With great joy and expectation, Mr. Chong Chan-Yau stood at the finish line of “Run for Vision”, a round-the-island 50 km relay, listening carefully to the sounds of footsteps and applause and shouting out to cheer on runners, “Go! Go! Go!”
The charity run was held at Sun Yat Sen Memorial Park on 11 October, with more than two hundred sighted and visually impaired participants, in order to raise funds for people with visual impairment in Hong Kong.
During the interview, Mr. Chong Chan-yau took down some notes by a Braille typewriter
As the President of Hong Kong Blind Union (HKBU), one of the organizers of the activity, Chong was so glad to see the increasing number of the people who care about the life and rights of visually impaired people. “Things are getting better now, compared to what they were when I was young.,” Chong said.
“Someone should stand out.”
At age of six, Chong lost his eyesight. Undeterred, he studied hard and was admitted into The University of Hong Kong in 1978, as one of the earliest blind students in the university.
Chong once thought he would devote himself to academia, but in 1979, having one of his visually impaired friends who wanted to be a civil servant be rejected by the government became the turning point of his life.
“They even declined to give him the chance to take the recruitment examination, just because he was blind!” Chong still felt angry when he recalled it after decades.
Indignant and irritated, Chong wrote a petition to demand for the equal opportunity for the visually impaired and handed it to The Governor of Hong Kong in a public meeting in HKU, starting his life of striving for equal rights.
“Much to my surprise, it did work,” he said. The Hong Kong Government took his request into account and decided to provide special exam equipment to disabled candidates. “That’s really encouraged me and taught me a lesson that there had to be someone to stand out.”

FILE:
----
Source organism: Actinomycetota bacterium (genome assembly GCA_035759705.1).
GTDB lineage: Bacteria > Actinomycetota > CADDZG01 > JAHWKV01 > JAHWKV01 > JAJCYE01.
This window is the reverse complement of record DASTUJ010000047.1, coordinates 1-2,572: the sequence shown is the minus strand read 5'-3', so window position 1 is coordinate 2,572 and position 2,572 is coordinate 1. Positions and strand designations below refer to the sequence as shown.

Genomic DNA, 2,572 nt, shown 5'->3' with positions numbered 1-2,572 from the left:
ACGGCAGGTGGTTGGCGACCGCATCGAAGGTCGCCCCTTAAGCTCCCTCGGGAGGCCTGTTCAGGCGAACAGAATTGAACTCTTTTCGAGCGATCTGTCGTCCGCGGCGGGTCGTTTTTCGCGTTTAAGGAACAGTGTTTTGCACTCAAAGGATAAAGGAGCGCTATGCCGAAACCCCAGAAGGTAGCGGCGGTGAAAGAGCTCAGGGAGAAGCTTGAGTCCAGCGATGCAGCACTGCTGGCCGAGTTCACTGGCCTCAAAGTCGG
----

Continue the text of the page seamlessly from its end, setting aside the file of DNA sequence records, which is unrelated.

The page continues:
“We can do as well as ordinary people do.”
After receiving a Master’s degree from the University of London, Chong decided to challenge himself, ”I want to prove that visually impaired people can have the ability to take ordinary jobs, ”he said.
In 1990, Chong passed the recruitment examination in his third try and became the first blind Administrative Officer in the Hong Kong Government. Three years later, he turned full time to work for the underprivileged in Oxfam Hong Kong, an independent international development and humanitarian organization.
In the following years, Chong has played so many different roles: a guest lecturer in the university, a co-drafter of the local Disability Discrimination Ordinance and a founding member of the Civil Party. “I want to provide my own experience as an impetus of social reform, that is, a visually impaired person can do as well as ordinary person do.”
“Things are getting better now, but still a lot need to be done.”
After decades of effort, the public has paid increasing attention to visually impaired people and the government has provided more resources as well as opportunities. ”Changes are taking place step by step.” said Chong.
Though he has witnessed lots of positive changes in Hong Kong society, Chong pointed out there were still a lot to be improved, taking the lack of barrier-free facilities as an example.
According to a report released by Census and Statistics Department in 2014, there are about 174,800 visually impaired people in Hong Kong, with limited barrier-free facilities and public services. “The HKBU receive piles of complaints on such issue every year,” said Chong, “And one purpose of Run for Vision was to call for public concern with the needs of visually impaired people.”
Besides, Chong also mentioned that the attitudes of Hong Kong society towards visually impaired people were conservative. Sometimes, what hurts the visually impaired people is not the fact that they lost their eyesight, but the way others treat them and the negative labels the society has attached to them.
“The real equality is offering opportunities, but not expressing sympathy,” said Chong.
Having lost his sight for more than fifty years, Chong simply viewed his visual impairment as the loss of organ, but not the loss of confidence and expectations of life. He wanted to inspire all the disabled by his own experience: a person with physical disabilities who can still live a colorful life.
“I hope to see an inclusive society and I am striving for it,” said Chong, applauding warmly for all the participants of “Run for Vision”.